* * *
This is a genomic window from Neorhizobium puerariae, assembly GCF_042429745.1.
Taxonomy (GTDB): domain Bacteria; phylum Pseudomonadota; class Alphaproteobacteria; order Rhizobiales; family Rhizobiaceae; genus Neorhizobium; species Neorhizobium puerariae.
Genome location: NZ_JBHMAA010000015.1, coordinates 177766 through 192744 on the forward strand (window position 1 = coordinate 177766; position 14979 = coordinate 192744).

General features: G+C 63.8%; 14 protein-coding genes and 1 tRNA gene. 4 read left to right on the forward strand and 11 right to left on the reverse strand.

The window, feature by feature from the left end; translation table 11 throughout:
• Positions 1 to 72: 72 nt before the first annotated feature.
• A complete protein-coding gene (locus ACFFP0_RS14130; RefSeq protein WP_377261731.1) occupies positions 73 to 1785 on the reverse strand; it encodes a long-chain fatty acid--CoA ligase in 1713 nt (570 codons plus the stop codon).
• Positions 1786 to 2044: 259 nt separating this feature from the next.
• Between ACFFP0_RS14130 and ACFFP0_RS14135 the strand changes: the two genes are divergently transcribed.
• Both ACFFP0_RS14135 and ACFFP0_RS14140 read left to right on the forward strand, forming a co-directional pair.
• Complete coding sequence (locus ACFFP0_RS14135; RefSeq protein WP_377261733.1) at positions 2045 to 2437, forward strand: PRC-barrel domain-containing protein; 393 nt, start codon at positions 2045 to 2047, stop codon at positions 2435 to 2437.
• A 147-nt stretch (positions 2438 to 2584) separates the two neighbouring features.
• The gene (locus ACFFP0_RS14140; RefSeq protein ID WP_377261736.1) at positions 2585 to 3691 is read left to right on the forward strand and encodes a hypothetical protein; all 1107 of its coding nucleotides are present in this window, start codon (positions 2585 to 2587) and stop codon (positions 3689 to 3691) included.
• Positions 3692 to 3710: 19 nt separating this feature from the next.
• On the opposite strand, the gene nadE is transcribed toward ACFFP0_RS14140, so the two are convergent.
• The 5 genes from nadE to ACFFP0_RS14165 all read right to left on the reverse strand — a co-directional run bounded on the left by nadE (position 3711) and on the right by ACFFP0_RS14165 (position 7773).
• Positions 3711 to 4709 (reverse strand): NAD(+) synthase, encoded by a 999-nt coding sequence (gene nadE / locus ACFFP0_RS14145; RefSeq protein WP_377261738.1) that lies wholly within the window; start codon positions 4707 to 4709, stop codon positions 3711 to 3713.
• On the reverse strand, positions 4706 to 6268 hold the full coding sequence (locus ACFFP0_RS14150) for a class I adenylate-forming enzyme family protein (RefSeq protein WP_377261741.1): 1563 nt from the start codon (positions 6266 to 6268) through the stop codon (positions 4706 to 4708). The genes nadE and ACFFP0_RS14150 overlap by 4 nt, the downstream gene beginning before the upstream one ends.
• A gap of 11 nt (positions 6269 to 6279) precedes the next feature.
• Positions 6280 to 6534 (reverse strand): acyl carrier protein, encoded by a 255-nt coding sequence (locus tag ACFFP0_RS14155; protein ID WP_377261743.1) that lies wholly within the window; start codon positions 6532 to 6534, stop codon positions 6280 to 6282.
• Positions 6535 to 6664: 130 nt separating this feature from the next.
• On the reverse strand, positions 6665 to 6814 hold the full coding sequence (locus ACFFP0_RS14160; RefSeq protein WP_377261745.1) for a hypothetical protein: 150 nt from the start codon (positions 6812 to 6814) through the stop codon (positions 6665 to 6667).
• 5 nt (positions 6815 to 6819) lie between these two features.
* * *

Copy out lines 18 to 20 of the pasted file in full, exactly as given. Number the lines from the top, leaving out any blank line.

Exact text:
• On the reverse strand, positions 4706 to 6268 hold the full coding sequence (locus ACFFP0_RS14150) for a class I adenylate-forming enzyme family protein (RefSeq protein WP_377261741.1): 1563 nt from the start codon (positions 6266 to 6268) through the stop codon (positions 4706 to 4708). The genes nadE and ACFFP0_RS14150 overlap by 4 nt, the downstream gene beginning before the upstream one ends.
• A gap of 11 nt (positions 6269 to 6279) precedes the next feature.
• Positions 6280 to 6534 (reverse strand): acyl carrier protein, encoded by a 255-nt coding sequence (locus tag ACFFP0_RS14155; protein ID WP_377261743.1) that lies wholly within the window; start codon positions 6532 to 6534, stop codon positions 6280 to 6282.